From a sensors perspective, the table below gives you an indication of what is required. Level 4/5 will require up to eight cameras, though even higher numbers have been mooted already. Image capture will be at two megapixels resolution at 30-60fps. To handle all of this in real time is a huge processing undertaking. Radar could require as many as 10 devices with a mix of short, medium and long range (100m+) in the 22GHz and 77GHz space Even at Level 2, there is still a significant amount of processing to do as data is being captured from both camera and radar.
For the processing, we will focus on what the camera is required to do. This is the primary sensor (in conjunction with a front-facing radar) to support Autopilot as used, for example, in a Tesla.
The camera system is normally a wide-angled mono or stereo camera, forward facing or in a surround view (360) configuration on the car. Unlike radar and lidar, camera-sensing equipment is only as good as the software processing the inputs; the camera resolution matters but not as much as you would expect.
To simplify matters we use a primary algorithm called a Convolutional Neural Network (CNN). The CNN is a highly specialised and efficient way of extracting and classifying information from camera sources. In our car example, it takes input from the camera and identifies lane markings, obstructions, animals and so on. A CNN is not only capable of doing pretty much everything a radar and lidar can do but is also able to do much more – such as reading signs, detect traffic lights, road composition etc. Indeed, certain Tier 1s and car OEMs are looking at reducing cost by having a camera plus radar set up.
CNNs bring the element of machine learning to the car. The structure of the neural network is based broadly on how our own brain is wired. One must first pick the type of network that you want to implement and its depth in terms of the number of layers. Each layer is effectively a set of interconnected nodes to the preceding and following layers. To make the neural network, smart sets of training data are applied to it (this is a highly compute-intensive operation and largely happens offline). With each pass i.e. images and video of a road situation, the network learns by tweaking coefficients within the various layers. These coefficients may be improved upon millions of times as the training data is passed through it. Once the training is done the network and coefficients can be loaded into structures such as CPU or GPU compute or specific CNN accelerators.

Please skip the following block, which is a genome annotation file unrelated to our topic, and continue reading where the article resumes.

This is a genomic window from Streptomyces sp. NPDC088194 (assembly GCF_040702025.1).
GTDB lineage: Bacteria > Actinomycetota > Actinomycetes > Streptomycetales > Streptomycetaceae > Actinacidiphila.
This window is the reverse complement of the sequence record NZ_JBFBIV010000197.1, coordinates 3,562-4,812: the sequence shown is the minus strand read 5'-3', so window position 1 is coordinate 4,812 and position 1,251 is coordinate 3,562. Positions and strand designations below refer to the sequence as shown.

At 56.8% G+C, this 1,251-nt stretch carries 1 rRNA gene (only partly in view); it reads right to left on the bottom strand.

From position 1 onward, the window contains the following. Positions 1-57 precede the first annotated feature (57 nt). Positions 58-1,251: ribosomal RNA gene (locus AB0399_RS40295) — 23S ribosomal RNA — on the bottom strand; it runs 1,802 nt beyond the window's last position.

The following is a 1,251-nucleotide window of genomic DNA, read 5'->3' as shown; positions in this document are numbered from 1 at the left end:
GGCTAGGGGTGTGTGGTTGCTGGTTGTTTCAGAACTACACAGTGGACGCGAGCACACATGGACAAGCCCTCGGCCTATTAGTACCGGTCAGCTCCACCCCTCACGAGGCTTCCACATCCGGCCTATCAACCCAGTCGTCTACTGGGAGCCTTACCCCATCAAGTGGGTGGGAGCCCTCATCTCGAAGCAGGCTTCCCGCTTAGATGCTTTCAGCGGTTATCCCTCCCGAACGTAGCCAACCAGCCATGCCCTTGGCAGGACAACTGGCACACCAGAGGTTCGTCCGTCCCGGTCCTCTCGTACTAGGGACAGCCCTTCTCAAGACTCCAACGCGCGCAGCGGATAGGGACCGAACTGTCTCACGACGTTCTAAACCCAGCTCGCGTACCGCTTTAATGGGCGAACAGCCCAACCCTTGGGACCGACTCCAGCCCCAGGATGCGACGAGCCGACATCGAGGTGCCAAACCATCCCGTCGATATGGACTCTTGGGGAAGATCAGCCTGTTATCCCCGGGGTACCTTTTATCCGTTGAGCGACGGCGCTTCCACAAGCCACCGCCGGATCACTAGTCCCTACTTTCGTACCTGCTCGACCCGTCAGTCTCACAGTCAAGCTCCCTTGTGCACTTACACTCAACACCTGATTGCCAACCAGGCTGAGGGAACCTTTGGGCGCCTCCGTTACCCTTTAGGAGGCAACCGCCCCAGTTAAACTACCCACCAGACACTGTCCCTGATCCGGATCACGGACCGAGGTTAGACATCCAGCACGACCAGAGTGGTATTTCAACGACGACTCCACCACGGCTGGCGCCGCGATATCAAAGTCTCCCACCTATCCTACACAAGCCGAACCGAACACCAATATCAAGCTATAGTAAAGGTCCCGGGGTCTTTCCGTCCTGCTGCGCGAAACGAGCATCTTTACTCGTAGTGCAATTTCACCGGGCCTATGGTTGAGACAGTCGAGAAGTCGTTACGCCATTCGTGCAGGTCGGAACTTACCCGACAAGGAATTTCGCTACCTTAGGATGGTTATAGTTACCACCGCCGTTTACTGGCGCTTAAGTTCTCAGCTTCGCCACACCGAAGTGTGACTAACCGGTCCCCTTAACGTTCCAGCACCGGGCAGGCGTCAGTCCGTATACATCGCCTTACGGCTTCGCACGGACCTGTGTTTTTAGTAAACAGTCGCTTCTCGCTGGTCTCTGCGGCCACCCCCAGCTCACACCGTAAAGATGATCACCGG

One of the beauties of this type of algorithm and network is that it can be updated with newer or better coefficients so it is constantly improving. For broad comparison, we have seen CNNs running on GPUs (compute) 20x faster and at much lower power than current high-end embedded multicore CPUs. Equally, with a move to hardware acceleration of CNNs, we have seen a further 20x performance improvement and yet further improvements in power dissipation.
Looking to the future
As we head towards a driverless-car future, the compute power necessary will expand with the number of the sensors, the frame rates and resolutions. Convolution neural networks are emerging as the most efficient way of interpreting image data both from a performance and power viewpoint. This leads to the ability to place more processing at the edge of network i.e. in the automotive case, within the car itself, rather than offloading this processing to the cloud and relying on an always-on cellular connection. Opportunities abound in autonomous driving for those delivering the processing capability, algorithms and training data to make it a reality.
About the author:
Bryce Johnstone is Director of Automotive at Imagination Technologies – www.imgtec.com